David (dblume) wrote,
David
dblume

The HeisenTwitter Uncertainty Principle

[EDIT: Twitter later stabilized @reply visibility:  Users now see @replies when the originator and recipients are known to the user, and don't see @replies otherwise.]

On Twitter, we'd all better second-guess what we see in our friends list of tweets.  Even if you want your public replies to be visible, be aware:

Your friends won't see your public replies to other friends anymore.
Or, when they can, they can't tell to which tweet you replied.

That's a lot like the Heisenberg Uncertainty Principle. That's where you can't precisely know a particle's position and momentum at the same time. You can know either one with high precision, but not both.

At Twitter, you can either see your friends' replies, or know which tweet they were replying to. But not both.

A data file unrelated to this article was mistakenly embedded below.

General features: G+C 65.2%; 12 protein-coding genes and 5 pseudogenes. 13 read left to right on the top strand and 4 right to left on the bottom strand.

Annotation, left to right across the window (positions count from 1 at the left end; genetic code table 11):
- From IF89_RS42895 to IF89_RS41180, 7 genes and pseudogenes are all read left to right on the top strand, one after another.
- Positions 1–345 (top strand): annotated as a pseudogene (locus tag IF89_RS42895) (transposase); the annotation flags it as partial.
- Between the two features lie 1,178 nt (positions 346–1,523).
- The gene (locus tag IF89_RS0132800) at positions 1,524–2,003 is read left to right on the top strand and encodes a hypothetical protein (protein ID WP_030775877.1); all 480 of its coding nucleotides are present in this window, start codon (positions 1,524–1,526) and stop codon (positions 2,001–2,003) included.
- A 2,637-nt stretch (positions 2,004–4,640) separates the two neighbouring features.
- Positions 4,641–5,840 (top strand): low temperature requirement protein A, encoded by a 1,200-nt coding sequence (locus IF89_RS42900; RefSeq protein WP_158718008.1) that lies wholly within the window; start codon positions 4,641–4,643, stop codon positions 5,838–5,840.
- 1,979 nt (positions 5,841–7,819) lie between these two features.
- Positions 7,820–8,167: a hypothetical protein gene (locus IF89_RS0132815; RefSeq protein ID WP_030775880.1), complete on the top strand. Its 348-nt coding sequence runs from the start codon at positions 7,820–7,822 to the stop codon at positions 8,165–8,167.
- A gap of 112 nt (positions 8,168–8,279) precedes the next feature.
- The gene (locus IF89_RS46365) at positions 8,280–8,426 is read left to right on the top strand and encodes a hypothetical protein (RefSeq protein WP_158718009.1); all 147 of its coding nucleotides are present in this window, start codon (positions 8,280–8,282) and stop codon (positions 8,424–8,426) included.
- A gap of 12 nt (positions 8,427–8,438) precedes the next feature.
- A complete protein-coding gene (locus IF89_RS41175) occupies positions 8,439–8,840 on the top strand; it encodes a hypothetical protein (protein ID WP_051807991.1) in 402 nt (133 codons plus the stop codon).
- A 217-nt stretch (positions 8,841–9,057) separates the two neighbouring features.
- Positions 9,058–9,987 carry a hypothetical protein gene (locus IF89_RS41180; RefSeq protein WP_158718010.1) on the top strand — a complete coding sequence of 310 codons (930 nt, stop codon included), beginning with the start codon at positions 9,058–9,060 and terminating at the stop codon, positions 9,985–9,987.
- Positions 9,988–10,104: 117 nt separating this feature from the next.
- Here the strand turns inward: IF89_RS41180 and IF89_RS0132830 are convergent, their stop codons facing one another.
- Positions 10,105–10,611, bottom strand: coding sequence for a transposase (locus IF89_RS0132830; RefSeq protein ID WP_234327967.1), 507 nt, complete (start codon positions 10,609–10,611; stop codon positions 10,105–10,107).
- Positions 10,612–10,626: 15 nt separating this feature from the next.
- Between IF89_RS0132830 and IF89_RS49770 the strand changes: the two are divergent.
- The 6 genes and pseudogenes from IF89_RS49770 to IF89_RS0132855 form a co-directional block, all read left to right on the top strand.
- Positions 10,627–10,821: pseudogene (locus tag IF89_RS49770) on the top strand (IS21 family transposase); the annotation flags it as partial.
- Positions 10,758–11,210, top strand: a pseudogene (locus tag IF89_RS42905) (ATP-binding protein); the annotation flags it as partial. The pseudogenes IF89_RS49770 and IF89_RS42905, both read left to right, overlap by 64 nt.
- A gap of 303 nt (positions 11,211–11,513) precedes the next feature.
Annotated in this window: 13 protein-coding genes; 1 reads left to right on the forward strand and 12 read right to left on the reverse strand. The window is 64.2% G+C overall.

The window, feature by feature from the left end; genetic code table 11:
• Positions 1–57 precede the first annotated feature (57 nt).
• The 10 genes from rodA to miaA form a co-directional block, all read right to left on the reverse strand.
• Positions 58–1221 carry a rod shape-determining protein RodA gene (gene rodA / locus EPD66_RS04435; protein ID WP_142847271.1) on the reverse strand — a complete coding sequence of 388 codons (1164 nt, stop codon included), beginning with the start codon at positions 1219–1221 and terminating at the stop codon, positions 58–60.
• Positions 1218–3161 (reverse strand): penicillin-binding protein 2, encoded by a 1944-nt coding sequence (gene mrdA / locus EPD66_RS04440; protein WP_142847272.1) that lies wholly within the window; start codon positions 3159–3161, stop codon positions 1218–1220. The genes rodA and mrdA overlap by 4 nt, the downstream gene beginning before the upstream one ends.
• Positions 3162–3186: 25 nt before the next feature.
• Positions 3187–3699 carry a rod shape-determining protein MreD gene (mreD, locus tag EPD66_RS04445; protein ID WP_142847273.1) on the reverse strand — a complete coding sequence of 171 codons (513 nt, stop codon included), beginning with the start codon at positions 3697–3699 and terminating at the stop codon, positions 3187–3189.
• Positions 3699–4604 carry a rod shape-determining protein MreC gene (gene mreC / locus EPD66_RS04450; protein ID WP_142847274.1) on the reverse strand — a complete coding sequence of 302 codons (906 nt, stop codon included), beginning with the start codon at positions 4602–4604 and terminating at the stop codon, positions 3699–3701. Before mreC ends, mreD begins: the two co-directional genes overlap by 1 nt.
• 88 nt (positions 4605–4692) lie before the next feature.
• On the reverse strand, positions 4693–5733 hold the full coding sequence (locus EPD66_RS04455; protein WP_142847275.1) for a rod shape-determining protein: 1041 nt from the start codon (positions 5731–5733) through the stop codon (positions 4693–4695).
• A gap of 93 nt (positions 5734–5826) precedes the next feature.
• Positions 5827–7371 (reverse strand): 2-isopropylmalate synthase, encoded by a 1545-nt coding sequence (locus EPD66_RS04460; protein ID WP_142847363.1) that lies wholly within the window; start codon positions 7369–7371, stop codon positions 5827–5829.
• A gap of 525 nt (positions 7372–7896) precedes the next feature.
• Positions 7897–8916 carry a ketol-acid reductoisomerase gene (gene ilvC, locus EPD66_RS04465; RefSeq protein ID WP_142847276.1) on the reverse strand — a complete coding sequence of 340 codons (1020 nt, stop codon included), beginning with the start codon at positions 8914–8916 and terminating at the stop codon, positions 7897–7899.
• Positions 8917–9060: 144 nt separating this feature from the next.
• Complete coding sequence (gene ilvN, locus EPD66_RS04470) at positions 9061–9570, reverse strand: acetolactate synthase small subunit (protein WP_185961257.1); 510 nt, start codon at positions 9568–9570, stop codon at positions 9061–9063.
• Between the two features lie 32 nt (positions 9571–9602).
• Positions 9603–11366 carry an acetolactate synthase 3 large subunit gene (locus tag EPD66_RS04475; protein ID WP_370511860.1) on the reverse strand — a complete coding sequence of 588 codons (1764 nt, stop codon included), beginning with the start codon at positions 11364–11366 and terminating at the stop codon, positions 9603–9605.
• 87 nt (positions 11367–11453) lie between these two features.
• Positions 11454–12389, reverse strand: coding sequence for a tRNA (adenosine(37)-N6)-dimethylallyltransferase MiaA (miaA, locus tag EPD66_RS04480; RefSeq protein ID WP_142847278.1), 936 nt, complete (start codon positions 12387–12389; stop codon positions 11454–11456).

It didn't used to be like that. If we wanted to see our friends' replies, they'd simply show up in our list of tweets, with a handy link to the tweet it's a reply to. You'd see your friends' replies, and you could click-through to see what they were replying to.

The Good Old Days
The Good Old Days - See replies and know what they replied to.


That was nice. Twitter changed that. Now, the only tweets that show up in your list of friends' tweets don't have that handy link. So you can see that they replied to something, but you can't know for sure which tweet they replied to.


Keep that in mind when you want to reply to a tweet. You have a choice to make. If you want your friends to see your reply (isn't that the point of Twitter?), then you'd better type "@username" instead of click the reply-button under the star. Or, if you want your reply to be linked to the tweet it's a reply to, you should click on the reply-button under the star.  You can't have both.


Having to make that choice sucks. Welcome to the HeisenTwitter Uncertainty Principle. This is why I like Plurk.
Tags: geek, web
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